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Seventy years since its publication, Belgian historian Henri Pirenne's Mahomet et Charlemagne still boggles the mind. The thought that the Middle Ages dawned not with the decline of Rome in the fifth century, but with the rise of Islam some 200 years later, bewildered scholars in the late 1930s and would excite some decision-makers in today's EU had they heard about it.
Being the holy-war faith it is, Pirenne argued, Islam is intrinsically opposed to foreign trade. As such, Christianity's archenemy glorified war, belittled trade and - in its quest to cripple Europe - split the Mediterranean down the middle, between crescent and cross, and thus emptied it of its bustling maritime traffic. It was this deliberate design, concluded the great medievalist, that gradually condemned Europe to centuries of economic and mental isolation.
Pirenne's theory was revolutionary by any yardstick. The only problem with it was that it later proved largely unfounded.
As it turned out, the otherwise gifted historian, whose expertise was in Western Europe's post-feudal economics, knew no Arabic and had but a superficial acquaintance with Islam. Thus, for instance, while stereotyping it as a faith of economically primitive nomads, Pirenne ignored Muhammad's professional identity as a tradesman; overlooked the fiercely mercantile character of the Hijaz, where he prophesied; and was oblivious of the rise of an urban, merchant class in the Middle East shortly after the dawn of Islam.
Moreover, Islam allowed infidel traders to pursue trans-Mediterranean trade, provided they paid a very reasonable 10 percent tariff. In fact, the ones who obstructed commerce were Byzantium's Christian emperors, who forbade Muslim maritime traffic along the eastern Mediterranean.
Why is any of this relevant now? Because in today's Europe there still are those, from the Ã‰lysÃ©e to the Vatican, who fear Turkey's admission into the European Union, and there are also their inversions, from Moscow to Rome, who insist on denying the real Islamist problem.
ITALIAN PRIME Minister Romano Prodi's statements this week that "we have to help Hamas develop" because "there will never be peace with the Palestinians divided" is part of a historic European insistence on parting with sobriety once it comes to Muslims.
Prodi's, and any other Westerner's quest to heal the Palestinians stands no better a chance to succeed than George Bush's desire to reinvent Iraq, Napoleon's to reshape Russia or Ariel Sharon's to redraw Lebanon. Never mind that politically, a divided Palestine is not his to stitch back together. Never mind even that diplomatically, Hamas's stated attitudes toward the West and Israel are total non-starters. As a human being, how does Prodi envisage a dialogue with people who have just thrown some of their own brethren off rooftops and shot others dead in their hospital beds? What does one discuss with them: the knavery of their theocracy or their mockery of democracy? What interface can there be here, other than the kind that some Italian leaders conducted in the past with the Sicilian Mafia?
Prodi's moral bankruptcy is but the flip side of Europe's foot-dragging on Turkey.
EUROPE'S ACCELERATED admission in recent years of post-communist Christian countries was plausible. However, in allowing economic weaklings like Bulgaria and democratic toddlers like Slovakia to bypass Turkey, Europe's statesmen have revealed an alarming inability to part with medieval stereotypes and Cold War reflexes.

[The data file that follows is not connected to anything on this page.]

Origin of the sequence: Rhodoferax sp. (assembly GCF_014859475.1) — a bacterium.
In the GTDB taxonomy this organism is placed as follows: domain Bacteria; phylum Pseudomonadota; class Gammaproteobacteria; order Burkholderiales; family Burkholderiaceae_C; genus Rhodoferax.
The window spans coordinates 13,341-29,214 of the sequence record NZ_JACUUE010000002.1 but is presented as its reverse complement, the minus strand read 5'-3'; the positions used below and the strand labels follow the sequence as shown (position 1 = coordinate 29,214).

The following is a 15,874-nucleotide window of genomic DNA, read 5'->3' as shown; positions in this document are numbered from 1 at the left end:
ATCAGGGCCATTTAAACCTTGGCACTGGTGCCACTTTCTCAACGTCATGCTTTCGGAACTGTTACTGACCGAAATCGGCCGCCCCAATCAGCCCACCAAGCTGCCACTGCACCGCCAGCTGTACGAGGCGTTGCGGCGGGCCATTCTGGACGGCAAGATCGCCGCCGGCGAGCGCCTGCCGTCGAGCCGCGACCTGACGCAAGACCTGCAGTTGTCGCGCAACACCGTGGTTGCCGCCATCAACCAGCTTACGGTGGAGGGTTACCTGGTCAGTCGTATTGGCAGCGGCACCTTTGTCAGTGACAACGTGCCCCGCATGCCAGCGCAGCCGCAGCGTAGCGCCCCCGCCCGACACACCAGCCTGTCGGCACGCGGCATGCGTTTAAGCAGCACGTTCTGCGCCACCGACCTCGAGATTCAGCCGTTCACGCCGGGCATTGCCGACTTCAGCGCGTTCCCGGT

That is how they have been keeping Turkey on the back burner, that is also why a growing number of Turks have been abandoning Kemal Ataturk's secularist legacy, and that is why last month the religious AK party won a general election by a landslide.
The West never forgave itself Central Europe's abandonment to communist rule. Hence the determination to enlarge NATO even at the expense of provoking Russia, and the urge to push the EU eastward while neglecting Europe's Muslim underbelly. Yet to be practical rather than romantic, Brussels should have spent less energy treating yesteryear's East-West gaps and more on building tomorrow's North-South bridges.
True, Islamism challenges the tolerance, freedom and stability that are the linchpins of the West. But it is this very global war on religious tolerance which demands a strong and respected Turkey, not a marginalized and humiliated one.
Surely, one cannot scoff at Europe's concern with Ankara's record on issues like human rights, Kurdish independence or Cypriot integrity. One can even respect, albeit with greater difficulty, latent European memories of Ottoman visitations to Belgrade, Budapest and Vienna, not to mention Constantinople. Yet in today's world anything to do with Muslim-Western relations must be measured in terms of its threat or promise to current international harmony. In Turkey's case, what matters is that it is a democratic beacon in an otherwise despotic Middle East and the West's only strategic asset in its clash with Islamism.
Under the EU's current mechanism, Turkey's admission will still last at least a generation. To be serious about this, Brussels must offer a clear and imminent deadline, up to a decade, and at the same time make ambitious demands, including a full retreat from Cyprus and recognition of a Kurdish autonomy in northern Iraq. This may all prove difficult for the Turks to swallow, but it will also mean to them that Europe means business. Yet Europe won't budge, for when it comes to Islam, European leaders prefer to snub the good guys and ingratiate the bad guys.
Some day, after all this results in yet more strife, agony and bloodshed, perhaps even catastrophe, Europe will also find the historian who will say it was all someone else's fault.
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